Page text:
Transformation of Dupont Street still unfolding

A former industrial stretch of Dupont Street is changing, but it’s not yet clear how it will look in the end.

Change on Dupont Street

9 years ago
Duration 2:06
Dupont Street has slowly been changing. More change could be coming.

A former industrial stretch of Dupont Street is changing, but it’s not yet clear how it will look in the end.

It's been three years since Sarah Baxter opened Fanny Chadwick’s, a diner along Dupont Street that is located between Ossington Avenue and Avenue Road. 

The corner of Dupont Street and Bathurst Avenue, looking east. (Google Maps)

"I saw its potential," she said of the once sleepy stretch.

"It has a lot of character because it has been industrial for so long. It's right close to downtown, it's not far from Bloor Street, so it's accessible to so many subway stops."

Despite its potential, Dupont has never been a popular thoroughfare for pedestrians. It’s traditionally been home to industry and currently zoned as employment land with no opportunity to build residential properties. That’s about to change.

The city has undertaken a Dupont Visioning Study, working with the surrounding community to emphasize parks and walkability. Residential permits are now allowed.

Along Dupont, there are two planning applications currently, with a third expected. In addition there have been six letters from other building owners asking to change their land uses to allow for residential mixed use.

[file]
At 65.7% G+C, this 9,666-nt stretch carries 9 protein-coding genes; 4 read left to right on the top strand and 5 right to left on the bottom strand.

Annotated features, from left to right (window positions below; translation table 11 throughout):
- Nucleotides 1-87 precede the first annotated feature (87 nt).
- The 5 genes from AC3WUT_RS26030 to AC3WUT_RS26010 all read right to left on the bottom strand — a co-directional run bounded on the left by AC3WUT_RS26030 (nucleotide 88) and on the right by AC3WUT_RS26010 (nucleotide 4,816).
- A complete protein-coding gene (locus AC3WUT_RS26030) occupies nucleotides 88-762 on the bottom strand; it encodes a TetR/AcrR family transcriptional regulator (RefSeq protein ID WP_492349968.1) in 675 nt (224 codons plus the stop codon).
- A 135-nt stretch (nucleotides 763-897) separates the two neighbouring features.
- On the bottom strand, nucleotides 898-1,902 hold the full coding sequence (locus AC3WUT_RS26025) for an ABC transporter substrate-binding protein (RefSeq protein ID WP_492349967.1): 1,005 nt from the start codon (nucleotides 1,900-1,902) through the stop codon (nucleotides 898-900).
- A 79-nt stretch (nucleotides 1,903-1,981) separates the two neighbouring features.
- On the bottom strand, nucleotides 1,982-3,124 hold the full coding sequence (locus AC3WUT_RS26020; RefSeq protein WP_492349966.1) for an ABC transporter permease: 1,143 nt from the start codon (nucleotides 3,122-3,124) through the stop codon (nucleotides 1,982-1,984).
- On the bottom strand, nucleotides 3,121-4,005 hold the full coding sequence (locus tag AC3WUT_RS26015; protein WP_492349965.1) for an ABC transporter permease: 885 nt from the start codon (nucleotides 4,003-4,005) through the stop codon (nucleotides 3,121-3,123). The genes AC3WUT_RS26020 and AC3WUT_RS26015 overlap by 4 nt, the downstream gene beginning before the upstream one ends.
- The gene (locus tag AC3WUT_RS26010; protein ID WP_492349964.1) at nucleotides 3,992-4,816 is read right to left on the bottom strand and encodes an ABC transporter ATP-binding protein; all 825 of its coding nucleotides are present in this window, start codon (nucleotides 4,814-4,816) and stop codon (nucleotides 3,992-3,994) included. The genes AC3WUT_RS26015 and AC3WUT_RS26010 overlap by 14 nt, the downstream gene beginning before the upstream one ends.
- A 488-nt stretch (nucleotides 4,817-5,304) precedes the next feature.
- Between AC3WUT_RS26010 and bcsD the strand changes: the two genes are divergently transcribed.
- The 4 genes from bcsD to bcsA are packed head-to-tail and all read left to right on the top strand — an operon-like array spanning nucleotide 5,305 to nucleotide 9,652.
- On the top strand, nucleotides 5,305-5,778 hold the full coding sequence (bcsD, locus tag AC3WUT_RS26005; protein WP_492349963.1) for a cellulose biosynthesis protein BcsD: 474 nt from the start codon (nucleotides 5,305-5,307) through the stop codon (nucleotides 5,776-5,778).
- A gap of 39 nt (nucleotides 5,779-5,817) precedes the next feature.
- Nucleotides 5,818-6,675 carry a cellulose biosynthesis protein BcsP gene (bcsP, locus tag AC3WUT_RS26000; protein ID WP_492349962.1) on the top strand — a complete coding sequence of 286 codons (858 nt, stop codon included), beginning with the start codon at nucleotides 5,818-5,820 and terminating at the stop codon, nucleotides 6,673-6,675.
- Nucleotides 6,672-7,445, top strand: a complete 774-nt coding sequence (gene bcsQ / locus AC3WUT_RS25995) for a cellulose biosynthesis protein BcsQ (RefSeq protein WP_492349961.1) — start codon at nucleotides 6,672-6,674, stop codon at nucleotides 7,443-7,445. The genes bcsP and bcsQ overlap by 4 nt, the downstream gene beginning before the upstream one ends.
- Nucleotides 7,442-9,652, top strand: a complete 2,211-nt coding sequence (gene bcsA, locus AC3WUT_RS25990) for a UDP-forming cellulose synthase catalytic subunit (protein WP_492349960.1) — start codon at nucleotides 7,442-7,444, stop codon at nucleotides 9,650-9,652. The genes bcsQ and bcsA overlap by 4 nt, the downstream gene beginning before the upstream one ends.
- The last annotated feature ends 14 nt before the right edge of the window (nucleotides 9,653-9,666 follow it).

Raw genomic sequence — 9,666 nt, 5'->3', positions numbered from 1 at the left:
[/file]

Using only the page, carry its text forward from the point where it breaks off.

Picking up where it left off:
Developers looking elsewhere

"Because we have so many applications in, we can start thinking about how it happens on a street level," said Mike Layton, the local councillor for much of Dupont. "How wide is the sidewalk, how wide is the road, what else do we have on the roads, how can we improve things."

Layton said developers have "run out of easy sites in the downtown core," which has left them looking for other locations.

Of the proposals, Freed Developments has a plan on the site of a former printing press and food factory, Loblaws is exploring ideas around its parking lot, RioCan bought a car dealership it plans to develop and Sobeys is looking at putting condos in its parking lot.

"The question at this point is exactly what form that will take, both in terms of what the overall height is, but also where the buildings are actually placed," said Peter Smith, a planning consultant involved with three of these building proposals.

Click on the video above to see a full report from the CBC's Jamie Strashin.